College students who come home for summer break often want just that — a break. Parents, meanwhile, typically want their kids to be more productive, whether that means working, volunteering or simply getting off the couch and out of the house.
“I hear a lot about this because it’s the bulk of my summer business,” says Shane G. Owens, a board-certified psychologist on Long Island, New York.
But while this may not be an uncommon problem, it’s certainly a frustrating one — for everyone.
It comes down to “a mismatch of expectations,” says Alyson Schafer, 58, a family counselor and parenting expert based in Toronto.
Here’s how Schafer sees it: Kids think they should be able to come home, relax and be pampered — having someone do their laundry, make them meals and lend them a car — because they’ve worked so hard at school. Parents, meanwhile, often have to adjust to their “children” no longer being kids but rather young adults who don’t want to be micromanaged and told what to do.
“There’s a lot of conflict that happens if we don’t renegotiate the terms and expectations for parties on both sides of the equation about what the summer is going to look like,” she says.
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Owens recommends keeping in mind that college students in normal times experience overwhelming amounts of stress — and that these are not normal times. In many cases, the past few years of pandemic living has interrupted the higher education experience they expected. They’ve had to deal with a switch to online learning, regardless of whether they were comfortable doing so; had to adjust to limits on socializing; and may have missed out on programs like internships and study abroad opportunities that were canceled due to COVID-19.
Students are also having to navigate “the shortcomings of adults who are supposed to make the world manageable and a good place to be,” Owens says. “The pandemic violated student, campus and family expectations.”
So it may be helpful to start by asking your child a question: “What would you like to accomplish this summer?”
If they don’t have a ready response, think about people you might know who could use their help with yardwork or around the office. Or you might offer to pay for a couple of extra hands to help with projects around the house.
Just be sure you’re not so overambitious in your assistance that you invite underperformance, warns Schafer. Or that you’re simply handing over money for new clothes or video games when asked.
“I use the expression ‘Fat dogs don’t hunt,’ ” she says, explaining that kids aren’t motivated to look for a job if their parents buy them everything they want. “Job one is for parents to step back a bit. It might look a little ugly and sloppy for a little bit, but when the rubber hits the road, you’d be amazed at how kids suddenly pick up initiative and get stuff done when you stop rescuing them.”
‘Nagging doesn’t work’
Brice Meade, 50, has a tactic for helping to motivate his 18-year-old daughter, who just finished her freshman year at college — and is in danger of flunking out. He made it clear that she’s welcome to stay with him as long as she holds down her summer job as a camp counselor and saves half of her earnings in case she winds up having to leave school.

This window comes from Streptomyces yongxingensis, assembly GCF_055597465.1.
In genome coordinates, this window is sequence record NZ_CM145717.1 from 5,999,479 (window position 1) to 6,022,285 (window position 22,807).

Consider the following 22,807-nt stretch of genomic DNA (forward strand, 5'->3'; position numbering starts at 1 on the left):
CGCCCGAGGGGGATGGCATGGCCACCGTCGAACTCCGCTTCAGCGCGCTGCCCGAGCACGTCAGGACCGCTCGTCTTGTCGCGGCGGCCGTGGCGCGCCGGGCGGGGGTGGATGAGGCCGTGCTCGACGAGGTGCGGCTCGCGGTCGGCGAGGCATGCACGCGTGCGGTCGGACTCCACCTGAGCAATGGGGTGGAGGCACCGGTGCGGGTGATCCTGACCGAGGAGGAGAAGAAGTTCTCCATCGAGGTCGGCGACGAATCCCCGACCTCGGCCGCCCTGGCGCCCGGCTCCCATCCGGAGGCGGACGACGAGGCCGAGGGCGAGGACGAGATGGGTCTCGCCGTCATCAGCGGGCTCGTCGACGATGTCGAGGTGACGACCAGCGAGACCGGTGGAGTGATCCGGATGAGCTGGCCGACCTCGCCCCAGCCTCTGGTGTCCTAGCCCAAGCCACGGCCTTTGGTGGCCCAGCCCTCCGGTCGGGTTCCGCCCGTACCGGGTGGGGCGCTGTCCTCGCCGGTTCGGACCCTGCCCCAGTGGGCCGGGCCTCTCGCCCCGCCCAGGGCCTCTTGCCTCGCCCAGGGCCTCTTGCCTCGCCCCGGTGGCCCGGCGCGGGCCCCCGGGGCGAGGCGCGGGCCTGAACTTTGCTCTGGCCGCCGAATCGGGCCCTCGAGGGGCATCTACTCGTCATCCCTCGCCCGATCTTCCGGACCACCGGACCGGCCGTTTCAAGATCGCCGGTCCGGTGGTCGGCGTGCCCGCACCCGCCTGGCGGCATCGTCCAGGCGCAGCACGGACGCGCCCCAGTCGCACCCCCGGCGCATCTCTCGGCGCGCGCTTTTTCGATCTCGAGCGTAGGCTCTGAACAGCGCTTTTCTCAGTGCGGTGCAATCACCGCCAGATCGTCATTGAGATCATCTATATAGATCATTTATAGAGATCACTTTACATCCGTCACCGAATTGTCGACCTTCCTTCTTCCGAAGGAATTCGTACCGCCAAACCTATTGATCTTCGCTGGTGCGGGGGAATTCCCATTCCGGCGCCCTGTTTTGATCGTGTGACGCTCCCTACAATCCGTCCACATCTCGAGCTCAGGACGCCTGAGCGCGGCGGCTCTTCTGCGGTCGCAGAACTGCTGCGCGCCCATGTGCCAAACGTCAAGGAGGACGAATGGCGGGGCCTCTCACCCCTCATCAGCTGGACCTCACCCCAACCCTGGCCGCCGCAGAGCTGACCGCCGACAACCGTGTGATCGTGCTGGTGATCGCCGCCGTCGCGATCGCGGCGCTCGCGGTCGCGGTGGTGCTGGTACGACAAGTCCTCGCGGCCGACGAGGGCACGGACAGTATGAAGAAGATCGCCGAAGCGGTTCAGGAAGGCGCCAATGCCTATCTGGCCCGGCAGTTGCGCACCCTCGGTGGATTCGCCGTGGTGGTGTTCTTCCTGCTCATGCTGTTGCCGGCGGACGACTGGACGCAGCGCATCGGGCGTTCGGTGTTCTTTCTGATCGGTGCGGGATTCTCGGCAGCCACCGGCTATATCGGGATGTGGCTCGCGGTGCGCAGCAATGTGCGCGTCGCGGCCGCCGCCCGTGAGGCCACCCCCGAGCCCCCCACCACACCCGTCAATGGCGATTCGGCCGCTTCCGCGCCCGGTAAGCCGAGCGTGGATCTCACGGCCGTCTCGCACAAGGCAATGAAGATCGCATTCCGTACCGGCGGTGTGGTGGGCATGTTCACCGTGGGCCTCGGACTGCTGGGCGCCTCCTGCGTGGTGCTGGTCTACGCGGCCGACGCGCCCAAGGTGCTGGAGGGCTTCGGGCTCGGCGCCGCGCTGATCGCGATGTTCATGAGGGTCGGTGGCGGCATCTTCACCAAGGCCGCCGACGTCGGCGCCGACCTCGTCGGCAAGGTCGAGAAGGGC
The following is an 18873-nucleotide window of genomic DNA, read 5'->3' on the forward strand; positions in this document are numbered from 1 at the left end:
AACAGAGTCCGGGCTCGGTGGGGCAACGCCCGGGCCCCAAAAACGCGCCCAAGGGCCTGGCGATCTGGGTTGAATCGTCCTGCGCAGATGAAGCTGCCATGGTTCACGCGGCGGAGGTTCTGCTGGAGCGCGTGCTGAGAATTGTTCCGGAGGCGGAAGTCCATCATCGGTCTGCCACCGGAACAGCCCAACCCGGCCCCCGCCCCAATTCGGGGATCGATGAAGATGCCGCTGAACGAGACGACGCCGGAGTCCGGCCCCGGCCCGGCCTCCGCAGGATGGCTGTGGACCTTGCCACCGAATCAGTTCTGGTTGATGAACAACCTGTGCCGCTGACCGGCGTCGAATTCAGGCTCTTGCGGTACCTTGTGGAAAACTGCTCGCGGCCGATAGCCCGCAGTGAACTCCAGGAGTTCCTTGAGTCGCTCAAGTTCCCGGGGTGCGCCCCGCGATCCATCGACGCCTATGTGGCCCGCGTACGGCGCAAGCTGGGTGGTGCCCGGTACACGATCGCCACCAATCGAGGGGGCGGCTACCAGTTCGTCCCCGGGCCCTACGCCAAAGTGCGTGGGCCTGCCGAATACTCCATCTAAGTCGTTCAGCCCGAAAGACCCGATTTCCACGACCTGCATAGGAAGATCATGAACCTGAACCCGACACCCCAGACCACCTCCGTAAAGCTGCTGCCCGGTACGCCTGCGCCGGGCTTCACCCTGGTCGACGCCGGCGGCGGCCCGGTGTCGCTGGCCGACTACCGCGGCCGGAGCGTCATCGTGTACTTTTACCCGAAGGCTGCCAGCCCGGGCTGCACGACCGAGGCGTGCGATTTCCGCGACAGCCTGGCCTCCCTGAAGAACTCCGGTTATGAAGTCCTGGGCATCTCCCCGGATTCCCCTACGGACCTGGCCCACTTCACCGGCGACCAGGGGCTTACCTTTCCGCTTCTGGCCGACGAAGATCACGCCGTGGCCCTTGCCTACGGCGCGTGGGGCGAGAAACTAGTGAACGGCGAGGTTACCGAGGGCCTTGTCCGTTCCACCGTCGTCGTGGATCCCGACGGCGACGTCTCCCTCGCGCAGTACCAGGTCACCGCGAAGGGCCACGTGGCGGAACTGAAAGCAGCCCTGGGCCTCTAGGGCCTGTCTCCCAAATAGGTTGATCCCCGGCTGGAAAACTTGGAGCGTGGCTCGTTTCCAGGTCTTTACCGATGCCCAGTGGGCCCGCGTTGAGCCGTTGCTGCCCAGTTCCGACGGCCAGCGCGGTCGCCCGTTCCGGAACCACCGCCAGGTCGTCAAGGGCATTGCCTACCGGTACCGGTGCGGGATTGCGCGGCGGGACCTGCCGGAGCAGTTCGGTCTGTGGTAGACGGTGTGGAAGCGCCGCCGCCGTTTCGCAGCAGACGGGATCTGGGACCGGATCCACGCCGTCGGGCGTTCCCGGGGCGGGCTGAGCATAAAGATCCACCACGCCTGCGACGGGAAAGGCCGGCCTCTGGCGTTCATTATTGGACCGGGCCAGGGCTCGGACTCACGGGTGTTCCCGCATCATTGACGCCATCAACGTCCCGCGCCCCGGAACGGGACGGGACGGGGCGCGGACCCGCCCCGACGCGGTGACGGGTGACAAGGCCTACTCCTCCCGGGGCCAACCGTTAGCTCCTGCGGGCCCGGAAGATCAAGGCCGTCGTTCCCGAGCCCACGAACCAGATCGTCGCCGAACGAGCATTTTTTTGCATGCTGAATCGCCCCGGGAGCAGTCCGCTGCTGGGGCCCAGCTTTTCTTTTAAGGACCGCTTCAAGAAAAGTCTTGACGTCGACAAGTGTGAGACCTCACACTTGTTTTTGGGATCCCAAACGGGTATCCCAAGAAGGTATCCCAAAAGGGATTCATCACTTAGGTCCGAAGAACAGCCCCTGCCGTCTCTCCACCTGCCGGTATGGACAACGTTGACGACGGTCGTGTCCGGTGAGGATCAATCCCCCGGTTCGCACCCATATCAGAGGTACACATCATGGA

In the meantime, Meade, who lives in Rochester, New York, is trying to inspire his daughter to be less idle when she’s at home.
Understanding that entertainment these days often translates to staring at screens inside, he’ll knock on her bedroom door when the sun is out and say, “It’s a beautiful day. Want to go outside?” Or if she says she’s hungry but can’t find anything to eat, he’ll ask, “Want to go grab dinner somewhere? Then we can walk it off.”
“I have learned at this point in life that nagging doesn’t work,” he says. “Instead, I look for opportunities to employ coaching techniques.”
And, Meade admits, “I’m not going to lie. Strategically, I don’t keep a lot of food in the house, so we can have those moments.”
Model appropriate behavior
Actions speak louder than words, which means that adults who want to communicate about responsibility in a healthy way, according to Owens, need to be civil when doing so.
“It’s important to model appropriate responses — this is the hallmark of good parenting,” says Owens. “Modeling is the best way to change behavior and to communicate respect for your kid.”
Schafer, author of Honey, I Wrecked the Kids and other parenting books, agrees: “This isn’t about forcing compliance. It’s about winning cooperation.” It’s perfectly reasonable, for example, to spell out conditions for continuing to live under your roof, she says. Calmly suggest that if those conditions aren’t met, the child is welcome to live elsewhere, perhaps with a roommate.
“At some point, we have to think about our young adult children not as children but as boarders who are renting a room from us and expected to have some basic common decency in getting along with fellow tenants in the house,” Schafer says. “That can help create a more egalitarian premise to have the conversation.”
Still, keep the different ages and maturity levels in mind. And be prepared for a bit of pushback. Just try to keep your cool by not overreacting, not taking any back talk personally, and being prepared to walk away for a brief break if tensions escalate too much.
“Expect resistance and roll with it,” Owens says. “But make sure your expectations for your child are met.”
Robin L. Flanigan is a contributing writer who covers mental health, education and human-interest stories for several national publications. A former reporter for several daily newspapers, her work has also appeared in People, USA Today and Education Week. She is the author of the children’s book M Is for Mindful.